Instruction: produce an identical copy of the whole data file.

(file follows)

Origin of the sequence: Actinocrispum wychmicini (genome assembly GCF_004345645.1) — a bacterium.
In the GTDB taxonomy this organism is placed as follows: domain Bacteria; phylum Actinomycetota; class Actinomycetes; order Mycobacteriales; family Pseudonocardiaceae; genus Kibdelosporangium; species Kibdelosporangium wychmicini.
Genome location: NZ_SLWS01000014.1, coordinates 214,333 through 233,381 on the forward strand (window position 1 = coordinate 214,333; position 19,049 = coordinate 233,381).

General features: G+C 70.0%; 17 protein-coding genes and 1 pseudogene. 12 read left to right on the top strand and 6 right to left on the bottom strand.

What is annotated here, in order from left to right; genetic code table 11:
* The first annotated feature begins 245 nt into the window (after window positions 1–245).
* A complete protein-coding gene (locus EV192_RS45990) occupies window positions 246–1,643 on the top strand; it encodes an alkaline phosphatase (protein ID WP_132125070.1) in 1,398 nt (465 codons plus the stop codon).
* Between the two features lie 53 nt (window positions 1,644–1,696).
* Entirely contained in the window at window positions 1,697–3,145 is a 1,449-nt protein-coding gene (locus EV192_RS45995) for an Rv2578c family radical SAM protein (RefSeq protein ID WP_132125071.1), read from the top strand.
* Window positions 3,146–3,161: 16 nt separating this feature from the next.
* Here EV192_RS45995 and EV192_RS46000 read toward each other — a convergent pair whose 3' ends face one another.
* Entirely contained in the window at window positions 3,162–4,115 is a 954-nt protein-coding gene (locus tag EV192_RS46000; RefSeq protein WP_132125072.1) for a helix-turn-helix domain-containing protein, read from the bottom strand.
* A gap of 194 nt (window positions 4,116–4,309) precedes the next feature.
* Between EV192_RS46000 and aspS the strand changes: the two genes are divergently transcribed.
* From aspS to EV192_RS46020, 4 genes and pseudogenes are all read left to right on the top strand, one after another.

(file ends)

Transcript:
Origin of the sequence: Actinocrispum wychmicini (genome assembly GCF_004345645.1) — a bacterium.
In the GTDB taxonomy this organism is placed as follows: domain Bacteria; phylum Actinomycetota; class Actinomycetes; order Mycobacteriales; family Pseudonocardiaceae; genus Kibdelosporangium; species Kibdelosporangium wychmicini.
Genome location: NZ_SLWS01000014.1, coordinates 214,333 through 233,381 on the forward strand (window position 1 = coordinate 214,333; position 19,049 = coordinate 233,381).

General features: G+C 70.0%; 17 protein-coding genes and 1 pseudogene. 12 read left to right on the top strand and 6 right to left on the bottom strand.

What is annotated here, in order from left to right; genetic code table 11:
* The first annotated feature begins 245 nt into the window (after window positions 1–245).
* A complete protein-coding gene (locus EV192_RS45990) occupies window positions 246–1,643 on the top strand; it encodes an alkaline phosphatase (protein ID WP_132125070.1) in 1,398 nt (465 codons plus the stop codon).
* Between the two features lie 53 nt (window positions 1,644–1,696).
* Entirely contained in the window at window positions 1,697–3,145 is a 1,449-nt protein-coding gene (locus EV192_RS45995) for an Rv2578c family radical SAM protein (RefSeq protein ID WP_132125071.1), read from the top strand.
* Window positions 3,146–3,161: 16 nt separating this feature from the next.
* Here EV192_RS45995 and EV192_RS46000 read toward each other — a convergent pair whose 3' ends face one another.
* Entirely contained in the window at window positions 3,162–4,115 is a 954-nt protein-coding gene (locus tag EV192_RS46000; RefSeq protein WP_132125072.1) for a helix-turn-helix domain-containing protein, read from the bottom strand.
* A gap of 194 nt (window positions 4,116–4,309) precedes the next feature.
* Between EV192_RS46000 and aspS the strand changes: the two genes are divergently transcribed.
* From aspS to EV192_RS46020, 4 genes and pseudogenes are all read left to right on the top strand, one after another.